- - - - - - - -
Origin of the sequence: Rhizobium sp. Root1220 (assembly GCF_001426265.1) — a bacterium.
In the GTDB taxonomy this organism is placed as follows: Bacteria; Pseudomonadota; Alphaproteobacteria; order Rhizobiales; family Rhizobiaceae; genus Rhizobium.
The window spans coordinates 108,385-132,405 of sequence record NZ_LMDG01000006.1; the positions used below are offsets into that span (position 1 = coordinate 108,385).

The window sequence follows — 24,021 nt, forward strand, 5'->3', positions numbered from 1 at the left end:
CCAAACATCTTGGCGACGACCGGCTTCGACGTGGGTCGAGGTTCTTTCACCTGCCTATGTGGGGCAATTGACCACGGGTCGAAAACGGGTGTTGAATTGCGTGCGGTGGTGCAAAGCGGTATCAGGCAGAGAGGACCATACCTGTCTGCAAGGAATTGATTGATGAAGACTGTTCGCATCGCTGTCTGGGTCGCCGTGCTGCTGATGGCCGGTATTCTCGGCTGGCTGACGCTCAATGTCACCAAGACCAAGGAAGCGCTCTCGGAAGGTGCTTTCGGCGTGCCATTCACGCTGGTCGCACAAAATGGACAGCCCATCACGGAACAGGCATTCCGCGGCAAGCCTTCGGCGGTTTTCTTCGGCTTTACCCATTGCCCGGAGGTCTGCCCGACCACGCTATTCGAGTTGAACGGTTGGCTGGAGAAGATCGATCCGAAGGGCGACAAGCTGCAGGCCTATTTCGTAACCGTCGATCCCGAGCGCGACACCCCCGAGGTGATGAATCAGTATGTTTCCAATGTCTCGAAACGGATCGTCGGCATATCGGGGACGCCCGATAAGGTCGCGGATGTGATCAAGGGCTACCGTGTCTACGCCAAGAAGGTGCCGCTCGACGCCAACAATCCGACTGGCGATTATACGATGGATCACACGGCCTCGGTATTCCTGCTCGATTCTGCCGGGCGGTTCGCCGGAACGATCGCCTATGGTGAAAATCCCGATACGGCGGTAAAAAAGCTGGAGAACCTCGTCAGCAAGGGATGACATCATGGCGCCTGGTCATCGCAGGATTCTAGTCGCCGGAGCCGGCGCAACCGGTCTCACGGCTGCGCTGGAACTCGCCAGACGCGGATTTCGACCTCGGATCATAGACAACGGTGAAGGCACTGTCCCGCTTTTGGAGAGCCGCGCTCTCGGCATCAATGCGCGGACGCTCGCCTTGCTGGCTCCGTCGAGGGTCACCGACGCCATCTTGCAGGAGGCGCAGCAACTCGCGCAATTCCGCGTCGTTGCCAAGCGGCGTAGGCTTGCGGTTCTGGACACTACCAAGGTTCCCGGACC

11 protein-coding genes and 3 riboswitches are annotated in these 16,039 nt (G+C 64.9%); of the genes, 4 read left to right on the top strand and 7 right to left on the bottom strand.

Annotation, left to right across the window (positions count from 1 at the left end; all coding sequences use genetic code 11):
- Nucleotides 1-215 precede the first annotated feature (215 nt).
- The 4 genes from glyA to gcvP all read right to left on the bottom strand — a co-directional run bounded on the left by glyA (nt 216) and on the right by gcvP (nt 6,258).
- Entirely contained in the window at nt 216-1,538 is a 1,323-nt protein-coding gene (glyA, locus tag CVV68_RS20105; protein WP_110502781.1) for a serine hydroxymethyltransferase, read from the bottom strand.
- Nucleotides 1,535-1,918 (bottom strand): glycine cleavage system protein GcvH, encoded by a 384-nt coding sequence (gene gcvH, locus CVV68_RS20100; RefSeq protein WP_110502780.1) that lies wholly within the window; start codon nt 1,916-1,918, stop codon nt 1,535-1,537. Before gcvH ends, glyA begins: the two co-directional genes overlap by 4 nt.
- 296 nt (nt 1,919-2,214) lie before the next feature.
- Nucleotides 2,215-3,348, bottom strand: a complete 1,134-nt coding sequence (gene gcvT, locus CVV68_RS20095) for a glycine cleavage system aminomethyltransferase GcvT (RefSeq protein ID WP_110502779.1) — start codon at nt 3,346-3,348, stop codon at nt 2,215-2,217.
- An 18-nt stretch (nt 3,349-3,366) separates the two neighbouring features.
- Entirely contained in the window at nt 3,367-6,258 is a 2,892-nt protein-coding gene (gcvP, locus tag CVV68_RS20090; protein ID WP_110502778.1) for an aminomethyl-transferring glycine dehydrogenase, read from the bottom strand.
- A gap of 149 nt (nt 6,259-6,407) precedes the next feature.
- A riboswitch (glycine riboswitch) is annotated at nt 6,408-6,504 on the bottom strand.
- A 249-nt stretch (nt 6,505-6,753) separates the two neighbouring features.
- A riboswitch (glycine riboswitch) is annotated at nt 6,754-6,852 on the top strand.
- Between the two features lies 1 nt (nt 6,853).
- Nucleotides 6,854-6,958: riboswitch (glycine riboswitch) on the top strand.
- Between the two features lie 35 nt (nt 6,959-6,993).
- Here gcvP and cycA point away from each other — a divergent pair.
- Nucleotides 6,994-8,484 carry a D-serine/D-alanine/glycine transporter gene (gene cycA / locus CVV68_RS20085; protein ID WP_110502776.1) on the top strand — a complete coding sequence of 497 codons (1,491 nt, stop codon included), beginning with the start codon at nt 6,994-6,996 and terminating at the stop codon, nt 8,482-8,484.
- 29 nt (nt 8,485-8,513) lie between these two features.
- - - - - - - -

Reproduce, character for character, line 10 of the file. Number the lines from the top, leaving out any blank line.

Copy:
- Entirely contained in the window at nt 216-1,538 is a 1,323-nt protein-coding gene (glyA, locus tag CVV68_RS20105; protein WP_110502781.1) for a serine hydroxymethyltransferase, read from the bottom strand.